Egmont Kakarot-Handtke

#1 The end of political economics

#2 MMT = proto-scientific junk + deception of the 99-percenters

#3 For the full-spectrum refutation see cross-references MMT http://axecorg.blogspot.de/2017/07/mmt-cross-references.html

rosserjb@jmu.edu said...


Whatever one thinks of MMT (and I have never specifically advocated it here, although I think its advocates are right about some things), it has nothing to do with this issue, so I am not going to discuss it on this thread further.

Some people have disagreed with my argument, notably David "Vasovian" from Poland, but your only comment on it is that it is "journalistic," which also fails to address whether it is correct or reasonable or not.

Peter T said...

Adam Tooze highlights a recent paper which makes an interesting connection (to my mind) between economics and politics. Specifically local politics (which is most of it) - the high level of monopsony power enjoyed by local employers, and the consequent grind on wages and working conditions. It leads, if intense enough, to the serf's choice - rebellion or subservience. Trump look a bit like rebellion in some places, but there's a lot of subservience mixed in.

Link is: https://www.adamtooze.com/2018/01/20/americas-political-economy-local-structure-labour-markets-bargaining-power/

Bruce Wilder said...

I could offer an alternative hypothesis.

Maybe those suffering from poor economic conditions feel that their plight is being ignored and they feel frustrated with neoliberal politicians who claim that things are fine and getting better and besides, nothing can be done beyond applying the band-aids of ineffective melioration and pious hectoring to train and educate. Those most dissatisfied may not be the ones suffering most, nor are they likely to be sophisticated about the economic or political possibilities, but they are certain about their own dissatisfaction with the status quo.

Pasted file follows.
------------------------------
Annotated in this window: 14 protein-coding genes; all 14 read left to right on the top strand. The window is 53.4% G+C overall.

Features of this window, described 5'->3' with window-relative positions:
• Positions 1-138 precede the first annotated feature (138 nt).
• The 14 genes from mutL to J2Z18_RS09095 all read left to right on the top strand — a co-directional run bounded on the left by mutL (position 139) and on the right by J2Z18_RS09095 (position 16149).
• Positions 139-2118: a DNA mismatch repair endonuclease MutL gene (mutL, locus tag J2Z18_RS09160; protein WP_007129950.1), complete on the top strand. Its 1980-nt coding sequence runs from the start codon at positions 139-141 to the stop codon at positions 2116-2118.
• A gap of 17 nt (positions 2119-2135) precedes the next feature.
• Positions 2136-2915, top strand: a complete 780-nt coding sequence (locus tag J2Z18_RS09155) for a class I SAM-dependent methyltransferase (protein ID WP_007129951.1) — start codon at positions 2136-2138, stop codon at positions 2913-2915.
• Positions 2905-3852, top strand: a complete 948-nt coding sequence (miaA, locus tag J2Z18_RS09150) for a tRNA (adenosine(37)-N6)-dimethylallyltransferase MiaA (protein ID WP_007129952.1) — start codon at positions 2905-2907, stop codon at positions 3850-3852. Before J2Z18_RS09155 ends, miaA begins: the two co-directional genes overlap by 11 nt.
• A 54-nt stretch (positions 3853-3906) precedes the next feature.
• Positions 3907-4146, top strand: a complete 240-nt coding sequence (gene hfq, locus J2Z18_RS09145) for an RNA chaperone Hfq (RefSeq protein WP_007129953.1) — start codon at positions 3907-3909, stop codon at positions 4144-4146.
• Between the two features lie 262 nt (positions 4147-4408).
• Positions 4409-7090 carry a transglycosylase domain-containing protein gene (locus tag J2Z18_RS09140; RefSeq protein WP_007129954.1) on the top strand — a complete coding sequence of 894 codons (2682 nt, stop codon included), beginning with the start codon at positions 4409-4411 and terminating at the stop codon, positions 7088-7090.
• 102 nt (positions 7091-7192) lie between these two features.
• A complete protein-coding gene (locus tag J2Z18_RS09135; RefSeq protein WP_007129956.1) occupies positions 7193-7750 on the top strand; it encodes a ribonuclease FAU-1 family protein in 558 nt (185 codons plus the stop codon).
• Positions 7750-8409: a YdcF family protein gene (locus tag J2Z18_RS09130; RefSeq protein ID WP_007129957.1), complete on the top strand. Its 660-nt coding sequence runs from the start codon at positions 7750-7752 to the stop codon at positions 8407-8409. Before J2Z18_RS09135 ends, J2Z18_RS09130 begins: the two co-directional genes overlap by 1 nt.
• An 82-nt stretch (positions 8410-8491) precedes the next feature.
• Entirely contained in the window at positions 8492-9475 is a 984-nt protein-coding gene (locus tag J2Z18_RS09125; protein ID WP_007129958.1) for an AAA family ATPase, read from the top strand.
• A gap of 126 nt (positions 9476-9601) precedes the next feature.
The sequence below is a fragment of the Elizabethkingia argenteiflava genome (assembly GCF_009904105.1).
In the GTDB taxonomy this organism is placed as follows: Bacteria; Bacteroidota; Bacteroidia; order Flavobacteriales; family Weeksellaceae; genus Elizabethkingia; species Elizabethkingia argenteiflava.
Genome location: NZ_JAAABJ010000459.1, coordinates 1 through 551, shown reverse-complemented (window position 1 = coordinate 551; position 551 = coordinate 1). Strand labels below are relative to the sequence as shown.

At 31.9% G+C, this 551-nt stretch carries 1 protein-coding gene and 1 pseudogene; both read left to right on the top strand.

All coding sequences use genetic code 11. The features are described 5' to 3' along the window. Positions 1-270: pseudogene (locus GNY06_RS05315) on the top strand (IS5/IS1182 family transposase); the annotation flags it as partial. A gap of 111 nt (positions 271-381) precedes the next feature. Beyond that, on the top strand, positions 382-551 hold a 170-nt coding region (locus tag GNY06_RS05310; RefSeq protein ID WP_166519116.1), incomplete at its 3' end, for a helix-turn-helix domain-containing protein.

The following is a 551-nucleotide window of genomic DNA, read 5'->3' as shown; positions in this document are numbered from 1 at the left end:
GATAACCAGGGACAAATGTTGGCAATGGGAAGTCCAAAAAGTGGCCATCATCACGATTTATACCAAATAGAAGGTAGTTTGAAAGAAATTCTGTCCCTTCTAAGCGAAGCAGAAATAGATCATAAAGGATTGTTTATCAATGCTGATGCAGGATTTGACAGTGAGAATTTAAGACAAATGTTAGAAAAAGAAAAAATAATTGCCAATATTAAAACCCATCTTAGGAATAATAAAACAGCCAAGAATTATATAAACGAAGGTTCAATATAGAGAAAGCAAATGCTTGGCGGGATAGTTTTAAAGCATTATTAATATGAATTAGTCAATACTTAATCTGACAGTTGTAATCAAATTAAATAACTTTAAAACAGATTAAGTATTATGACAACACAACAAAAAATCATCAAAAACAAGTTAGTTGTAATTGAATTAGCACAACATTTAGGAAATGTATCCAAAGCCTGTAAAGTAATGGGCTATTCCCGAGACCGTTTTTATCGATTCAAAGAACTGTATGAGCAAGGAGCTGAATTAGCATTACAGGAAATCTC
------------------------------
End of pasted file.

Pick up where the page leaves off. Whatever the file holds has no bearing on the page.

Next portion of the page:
Racism or extreme nationalism could simply be a signal of commitment and solidarity, a signal neoliberal politicians are unwilling but also unable to credibly make on some other basis.

I don't know much about Poland, but it is not hard to find reports of analysis of the 2016 election in the U.S. that links opioid addiction and declining life expectancy with Trump's success, and especially his success in districts that had previously voted for Obama in an earlier period of hoping for change. I am pretty sure declining life expectancy trumps any statistic BLS can come up with as an indicator of economic health.

I am not saying that Trump voters were either drawn from the class of addicts (pretty sure turnout among addicts is low) or even from the class of people with deeply altruistic humanitarian concerns about economic suffering. But, they might be people who were frustrated with serious economic problems affecting their locality and an unresponsive government. I will go out on a limb here and say that declining life expectancy is a strong indicator of policy failure. Unsophisticated in their understanding of what government can accomplish and how, sure, but that's not their job. Their problem as voters -- finding politicians who will be responsive -- is a tough one. I, personally, would like to believe that it could be solved by sophisticated grassroots policy analysis: lots of neighbors, say, getting together to discuss how great medicare-for-all could be and then quizzing candidates. But, I also know the candidates may respond to the quizzing with promises they know how to get things done, without so many specifics about which things that it might discourage fund-raising from extremely wealthy people. I cannot say my best hopes in that regard have been triumphing over experience. So, I can see why the frustrated and desperate (and economically unsophisticated) might look for some other signal of commitment to solidarity. Racism. Nationalism of a particularly chauvinistic and parochial kind. Anti-immigrant sentiment.